Stone Soup Digest 05.06.22 & Fave Reads of April

• 5 min read

Books, books, books

Welcome to the Stone Soup Weekly Digest! This is where I share what I'm up to and some of my favorite things from around the internet. Subscribe to Stone Soup to get this in your inbox every week.


This week feels complicated. Thanks to some difficult conversations with some much-beloved friends, I’ve come to recognize that I need to start scheduling time off for myself, which is something I’ve literally never done. I don’t even know how to do it! But I’m going to try. I’m going to read books and eat snacks and not touch my laptop for several days, on pain of death. My family is going to end up with a lot of baked goods. They knew the risks when they agreed that I should take some time off.

If you haven’t already done so, now is a good time to donate money to reproductive rights activism organizations! The Supreme Court in the United States appears to be preparing to overturn Roe vs Wade; should this happen, several US states would see the enactment of state-level anti-abortion laws that have thus far been unconstitutional and unenforceable. Here’s an excellent breakdown of where you can direct resources to help combat the erosion of reproductive rights, especially in those vulnerable states.


Visit a Neighbor: Astrolabe by Aidan Moher

Astrolabe offers insights into science fiction, fantasy, and retro gaming from Hugo Award-winner Aidan Moher! Aidan is a clear, crisp voice in SFF. The only thing better than clicking that link to visit Astrolabe is signing up for a subscription.

Sign up here! And if you’d like to read Astrolabe first before subscribing, here’s a link to one of the most recent issues, about Elden Ring, difficulty, and accessibility.


I’m Reading: Book Lovers by Emily Henry

Nora Stephens' life is books--she's read them all--and she is not that type of heroine. Not the plucky one, not the laidback dream girl, and especially not the sweetheart. In fact, the only people Nora is a heroine for are her clients, for whom she lands enormous deals as a cutthroat literary agent, and her beloved little sister Libby.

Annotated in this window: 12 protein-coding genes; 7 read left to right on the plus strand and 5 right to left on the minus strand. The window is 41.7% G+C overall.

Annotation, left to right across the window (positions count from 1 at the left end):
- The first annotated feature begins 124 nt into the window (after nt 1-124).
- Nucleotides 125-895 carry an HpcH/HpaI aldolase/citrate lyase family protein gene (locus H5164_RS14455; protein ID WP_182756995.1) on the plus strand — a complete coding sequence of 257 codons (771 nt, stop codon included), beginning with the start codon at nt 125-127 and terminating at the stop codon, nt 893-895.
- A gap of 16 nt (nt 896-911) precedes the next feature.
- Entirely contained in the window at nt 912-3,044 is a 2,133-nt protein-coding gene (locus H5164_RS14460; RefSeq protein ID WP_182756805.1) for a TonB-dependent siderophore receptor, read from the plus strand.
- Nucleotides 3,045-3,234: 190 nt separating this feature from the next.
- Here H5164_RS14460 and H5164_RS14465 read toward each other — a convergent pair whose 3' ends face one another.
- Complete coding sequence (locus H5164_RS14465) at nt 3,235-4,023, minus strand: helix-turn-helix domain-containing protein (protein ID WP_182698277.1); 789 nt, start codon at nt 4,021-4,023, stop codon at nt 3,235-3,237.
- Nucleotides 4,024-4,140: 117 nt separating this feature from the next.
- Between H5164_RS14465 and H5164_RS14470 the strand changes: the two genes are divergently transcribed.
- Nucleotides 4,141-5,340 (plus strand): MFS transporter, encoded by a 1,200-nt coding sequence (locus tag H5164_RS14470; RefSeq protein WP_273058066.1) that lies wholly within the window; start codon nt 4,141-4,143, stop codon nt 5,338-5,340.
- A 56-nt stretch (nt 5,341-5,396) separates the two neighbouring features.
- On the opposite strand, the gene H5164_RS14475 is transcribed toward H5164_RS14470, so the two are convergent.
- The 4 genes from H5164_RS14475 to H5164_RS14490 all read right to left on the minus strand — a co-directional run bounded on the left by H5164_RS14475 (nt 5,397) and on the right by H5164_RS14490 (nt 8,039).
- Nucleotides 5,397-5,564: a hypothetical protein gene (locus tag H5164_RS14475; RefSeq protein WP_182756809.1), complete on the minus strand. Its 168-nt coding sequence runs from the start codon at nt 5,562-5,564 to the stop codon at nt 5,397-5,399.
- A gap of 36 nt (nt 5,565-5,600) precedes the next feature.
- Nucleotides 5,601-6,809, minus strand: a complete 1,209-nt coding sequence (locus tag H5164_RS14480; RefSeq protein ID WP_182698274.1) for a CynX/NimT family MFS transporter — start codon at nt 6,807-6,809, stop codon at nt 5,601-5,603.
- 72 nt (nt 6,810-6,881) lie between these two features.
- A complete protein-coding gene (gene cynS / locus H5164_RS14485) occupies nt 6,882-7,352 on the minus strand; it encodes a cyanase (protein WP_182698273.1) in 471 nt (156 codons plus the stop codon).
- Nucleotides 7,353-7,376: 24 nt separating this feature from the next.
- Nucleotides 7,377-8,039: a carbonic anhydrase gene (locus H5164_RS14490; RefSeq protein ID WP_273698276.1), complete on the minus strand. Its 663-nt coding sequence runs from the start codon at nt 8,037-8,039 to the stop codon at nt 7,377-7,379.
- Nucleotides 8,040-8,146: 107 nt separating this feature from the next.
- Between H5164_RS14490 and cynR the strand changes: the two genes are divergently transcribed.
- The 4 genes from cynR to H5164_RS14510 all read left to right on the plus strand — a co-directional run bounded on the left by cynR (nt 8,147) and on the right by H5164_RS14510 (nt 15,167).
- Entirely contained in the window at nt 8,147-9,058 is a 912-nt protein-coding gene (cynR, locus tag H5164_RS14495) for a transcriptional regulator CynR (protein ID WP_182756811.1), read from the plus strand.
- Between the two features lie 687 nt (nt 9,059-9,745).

Which is why she agrees to go to Sunshine Falls, North Carolina for the month of August when Libby begs her for a sisters' trip away--with visions of a small town transformation for Nora, who she's convinced needs to become the heroine in her own story. But instead of picnics in meadows, or run-ins with a handsome country doctor or bulging-forearmed bartender, Nora keeps bumping into Charlie Lastra, a bookish brooding editor from back in the city. It would be a meet-cute if not for the fact that they've met many times and it's never been cute.

If Nora knows she's not an ideal heroine, Charlie knows he's nobody's hero, but as they are thrown together again and again--in a series of coincidences no editor worth their salt would allow--what they discover might just unravel the carefully crafted stories they've written about themselves.


My Favorite Reads of April

Empire of Wild by Cherie Dimaline

Joan has been searching for her missing husband, Victor, for nearly a year--ever since that terrible night they'd had their first serious argument hours before he mysteriously vanished. Her Métis family has lived in their tightly knit rural community for generations, but no one keeps the old ways . . . until they have to. That moment has arrived for Joan.